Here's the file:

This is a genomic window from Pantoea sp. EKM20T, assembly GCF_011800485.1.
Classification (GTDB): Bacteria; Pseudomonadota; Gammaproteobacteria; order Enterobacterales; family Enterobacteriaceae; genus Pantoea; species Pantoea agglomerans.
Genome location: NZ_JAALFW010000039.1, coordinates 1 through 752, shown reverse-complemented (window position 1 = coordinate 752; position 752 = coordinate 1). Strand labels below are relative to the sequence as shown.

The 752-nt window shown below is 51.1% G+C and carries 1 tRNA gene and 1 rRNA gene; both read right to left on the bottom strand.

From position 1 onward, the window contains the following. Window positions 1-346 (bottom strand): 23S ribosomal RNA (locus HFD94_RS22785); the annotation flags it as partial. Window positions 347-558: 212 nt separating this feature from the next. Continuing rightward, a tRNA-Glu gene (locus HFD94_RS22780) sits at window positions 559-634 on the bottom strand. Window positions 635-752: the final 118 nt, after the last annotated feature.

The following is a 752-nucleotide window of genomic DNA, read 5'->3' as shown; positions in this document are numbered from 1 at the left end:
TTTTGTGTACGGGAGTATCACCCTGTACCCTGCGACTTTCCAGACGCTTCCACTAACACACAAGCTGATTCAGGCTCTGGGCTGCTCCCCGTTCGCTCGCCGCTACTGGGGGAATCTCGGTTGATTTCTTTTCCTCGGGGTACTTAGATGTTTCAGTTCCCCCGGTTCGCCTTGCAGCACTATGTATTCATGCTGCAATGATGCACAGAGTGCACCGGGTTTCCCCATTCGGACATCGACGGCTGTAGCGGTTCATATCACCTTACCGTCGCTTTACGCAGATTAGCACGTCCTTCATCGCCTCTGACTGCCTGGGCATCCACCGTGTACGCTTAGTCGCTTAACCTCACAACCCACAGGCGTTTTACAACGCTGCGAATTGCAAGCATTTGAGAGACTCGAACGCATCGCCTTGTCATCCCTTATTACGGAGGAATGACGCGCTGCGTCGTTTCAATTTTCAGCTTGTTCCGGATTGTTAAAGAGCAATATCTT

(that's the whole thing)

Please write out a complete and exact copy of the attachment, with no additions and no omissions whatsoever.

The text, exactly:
This is a genomic window from Pantoea sp. EKM20T, assembly GCF_011800485.1.
Classification (GTDB): Bacteria; Pseudomonadota; Gammaproteobacteria; order Enterobacterales; family Enterobacteriaceae; genus Pantoea; species Pantoea agglomerans.
Genome location: NZ_JAALFW010000039.1, coordinates 1 through 752, shown reverse-complemented (window position 1 = coordinate 752; position 752 = coordinate 1). Strand labels below are relative to the sequence as shown.

The 752-nt window shown below is 51.1% G+C and carries 1 tRNA gene and 1 rRNA gene; both read right to left on the bottom strand.

From position 1 onward, the window contains the following. Window positions 1-346 (bottom strand): 23S ribosomal RNA (locus HFD94_RS22785); the annotation flags it as partial. Window positions 347-558: 212 nt separating this feature from the next. Continuing rightward, a tRNA-Glu gene (locus HFD94_RS22780) sits at window positions 559-634 on the bottom strand. Window positions 635-752: the final 118 nt, after the last annotated feature.

The following is a 752-nucleotide window of genomic DNA, read 5'->3' as shown; positions in this document are numbered from 1 at the left end:
TTTTGTGTACGGGAGTATCACCCTGTACCCTGCGACTTTCCAGACGCTTCCACTAACACACAAGCTGATTCAGGCTCTGGGCTGCTCCCCGTTCGCTCGCCGCTACTGGGGGAATCTCGGTTGATTTCTTTTCCTCGGGGTACTTAGATGTTTCAGTTCCCCCGGTTCGCCTTGCAGCACTATGTATTCATGCTGCAATGATGCACAGAGTGCACCGGGTTTCCCCATTCGGACATCGACGGCTGTAGCGGTTCATATCACCTTACCGTCGCTTTACGCAGATTAGCACGTCCTTCATCGCCTCTGACTGCCTGGGCATCCACCGTGTACGCTTAGTCGCTTAACCTCACAACCCACAGGCGTTTTACAACGCTGCGAATTGCAAGCATTTGAGAGACTCGAACGCATCGCCTTGTCATCCCTTATTACGGAGGAATGACGCGCTGCGTCGTTTCAATTTTCAGCTTGTTCCGGATTGTTAAAGAGCAATATCTT